For Domestic Violence Awareness Month, Remember That Love Doesn't Hurt
Love does not hurt you
Love fills you with strength and beauty
Love knows no abuse
The first time someone I (thought I) loved slapped me, I was stunned into silence. I was 16, he was 24, and while there were so many things wrong with our pairing, the physical and emotional abuse were the worst. How does a 16-year-old respond to a hard slap across the cheek in response to saying something he would later say made him feel like "less of a man", when he is bigger and is much stronger? My ears ringing, I paused, completely silenced and stunned that he would strike out at me rather than discuss whatever I said that upset him. It seemed excessive, and I found myself (oddly) doing more to make sense of it than process it as wrong.
Image: Crystal via Flickr
He was an abuser. He was a statutory rapist. He was a shadow of a man who preyed on the young and vulnerable. He knew my story, my experiences with other traumas. He knew my weaknesses and my insecurities. He never loved me. I'm not sure he ever actually liked me. He wanted to use my body and manipulate my mind. And I let him. For years, I held onto the idea that everything I experienced with him was my fault, that I should have known better getting involved with a man who was dead wrong for having sex with a minor and engaging in any type of romantic affair. I blamed myself for "letting" him treat me like crap and it shaped how I would go on to approach (or avoid) relationships going forward.
Yes, I know now that it wasn't my fault, but it took a very long time for me to get to that place of reconciliation. I didn't tell me parents because I knew for sure my father would end up in jail after killing him. I didn't tell my friends because they seemed to think it was cool that I was dating an "older guy." I carried this with me , silently, for years, barely admitting to myself that I was in that kind of relationship. I, the strong, bold, intelligent, brave leader way beyond her years in maturity and ability, was in an abusive relationship before I legally became an adult.
October is Domestic/Intimate Partner Violence Awareness Month, and I write this to draw attention to a few things:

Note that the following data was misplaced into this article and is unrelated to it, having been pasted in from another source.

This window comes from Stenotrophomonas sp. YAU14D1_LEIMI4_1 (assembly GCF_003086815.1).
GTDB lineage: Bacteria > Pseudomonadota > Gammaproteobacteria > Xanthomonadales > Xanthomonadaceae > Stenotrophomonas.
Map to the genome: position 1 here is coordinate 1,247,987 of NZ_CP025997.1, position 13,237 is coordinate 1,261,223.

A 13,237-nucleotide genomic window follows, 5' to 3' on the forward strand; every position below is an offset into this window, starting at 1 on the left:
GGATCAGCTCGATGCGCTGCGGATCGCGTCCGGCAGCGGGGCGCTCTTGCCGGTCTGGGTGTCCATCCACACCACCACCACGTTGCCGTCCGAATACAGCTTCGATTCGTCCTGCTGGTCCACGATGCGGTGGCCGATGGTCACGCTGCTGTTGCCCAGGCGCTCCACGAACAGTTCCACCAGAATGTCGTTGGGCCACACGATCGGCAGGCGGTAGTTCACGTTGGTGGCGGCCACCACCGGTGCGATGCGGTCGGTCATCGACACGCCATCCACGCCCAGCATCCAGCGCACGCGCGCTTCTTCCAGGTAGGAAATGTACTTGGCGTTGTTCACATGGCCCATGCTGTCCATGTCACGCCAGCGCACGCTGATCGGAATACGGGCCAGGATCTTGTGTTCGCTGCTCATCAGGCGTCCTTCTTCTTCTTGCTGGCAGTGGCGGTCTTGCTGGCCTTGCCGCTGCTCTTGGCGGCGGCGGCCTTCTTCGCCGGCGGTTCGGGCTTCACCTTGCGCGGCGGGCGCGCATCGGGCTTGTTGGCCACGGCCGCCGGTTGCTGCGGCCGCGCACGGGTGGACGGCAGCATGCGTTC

Don't assume that DV/IPV victims fit a certain "type." For example, men are victims of nearly 3 million physical assaults. Children are also victims of domestic violence, often bearing witness to incidents that can traumatize them. Yes, women are more likely to be direct victims of DV/IPV, but we can't ignore how it has an impact on entire families. There are no age limits, racial, religious, or sexual orientation restrictions.
Don't assume that victims of DV/IPV are weak or stupid, or deserving of the treatment because they don't "just leave." Women are 75% more likely to be killed by their partners if they leave than if they stay. Economic factors play a big role, especially during tough times and recession. Women, especially mothers, are often fearful of leaving an economically sound situation to face homelessness. Domestic violence is the third leading cause of homelessness.
Turning away from someone in an abusive relationship because of how it makes you feel can be detrimental for that person. While it may take someone a long time to reach a place of feeling comfortable and safe enough to leave an abusive relationship, what will help in that decision-making process is knowing there are people upon whom she or he can rely. When you get so frustrated that you give up and distance yourself, you are possibly closing the one open door that provides a guiding light to the end of the tunnel. Talk to someone about how bearing witness to the situation makes you feel and seek help for how you can be supportive. Documenting things you notice, bruises, marks, comments made, etc. with dates and times can prove to be valuable later on when charges are being pressed, for example.
Awareness is key. Educate yourself about the signs and symptoms of an abusive relationship. If you're in an abusive relationship, please check out Safe Horizon for resources and ways you can get help. Talk to someone you trust not to go back to your abuser with information you provide.
It's not your fault.
It is never your fault.